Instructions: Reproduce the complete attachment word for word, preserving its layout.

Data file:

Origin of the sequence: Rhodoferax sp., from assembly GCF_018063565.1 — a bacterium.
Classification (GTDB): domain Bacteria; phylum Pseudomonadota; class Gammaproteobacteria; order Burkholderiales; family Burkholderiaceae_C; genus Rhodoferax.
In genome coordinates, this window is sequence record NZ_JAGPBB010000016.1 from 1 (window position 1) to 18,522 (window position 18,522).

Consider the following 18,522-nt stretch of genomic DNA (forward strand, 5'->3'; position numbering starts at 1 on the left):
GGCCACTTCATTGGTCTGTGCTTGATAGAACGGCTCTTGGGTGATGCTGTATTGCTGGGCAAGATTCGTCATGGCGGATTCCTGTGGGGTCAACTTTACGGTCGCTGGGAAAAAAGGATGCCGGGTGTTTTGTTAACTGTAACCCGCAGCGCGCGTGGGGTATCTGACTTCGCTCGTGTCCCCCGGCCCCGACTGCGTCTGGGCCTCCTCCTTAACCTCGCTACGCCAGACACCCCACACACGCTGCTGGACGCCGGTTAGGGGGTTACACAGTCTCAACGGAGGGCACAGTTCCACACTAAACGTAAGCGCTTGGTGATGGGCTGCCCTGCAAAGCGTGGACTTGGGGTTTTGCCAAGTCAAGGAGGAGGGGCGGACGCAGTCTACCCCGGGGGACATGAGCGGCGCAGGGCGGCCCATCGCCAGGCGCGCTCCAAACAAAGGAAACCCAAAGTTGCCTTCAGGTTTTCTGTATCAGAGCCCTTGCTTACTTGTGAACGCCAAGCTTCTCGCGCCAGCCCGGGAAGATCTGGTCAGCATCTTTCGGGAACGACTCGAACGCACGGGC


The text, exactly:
Origin of the sequence: Rhodoferax sp., from assembly GCF_018063565.1 — a bacterium.
Classification (GTDB): domain Bacteria; phylum Pseudomonadota; class Gammaproteobacteria; order Burkholderiales; family Burkholderiaceae_C; genus Rhodoferax.
In genome coordinates, this window is sequence record NZ_JAGPBB010000016.1 from 1 (window position 1) to 18,522 (window position 18,522).

Consider the following 18,522-nt stretch of genomic DNA (forward strand, 5'->3'; position numbering starts at 1 on the left):
GGCCACTTCATTGGTCTGTGCTTGATAGAACGGCTCTTGGGTGATGCTGTATTGCTGGGCAAGATTCGTCATGGCGGATTCCTGTGGGGTCAACTTTACGGTCGCTGGGAAAAAAGGATGCCGGGTGTTTTGTTAACTGTAACCCGCAGCGCGCGTGGGGTATCTGACTTCGCTCGTGTCCCCCGGCCCCGACTGCGTCTGGGCCTCCTCCTTAACCTCGCTACGCCAGACACCCCACACACGCTGCTGGACGCCGGTTAGGGGGTTACACAGTCTCAACGGAGGGCACAGTTCCACACTAAACGTAAGCGCTTGGTGATGGGCTGCCCTGCAAAGCGTGGACTTGGGGTTTTGCCAAGTCAAGGAGGAGGGGCGGACGCAGTCTACCCCGGGGGACATGAGCGGCGCAGGGCGGCCCATCGCCAGGCGCGCTCCAAACAAAGGAAACCCAAAGTTGCCTTCAGGTTTTCTGTATCAGAGCCCTTGCTTACTTGTGAACGCCAAGCTTCTCGCGCCAGCCCGGGAAGATCTGGTCAGCATCTTTCGGGAACGACTCGAACGCACGGGC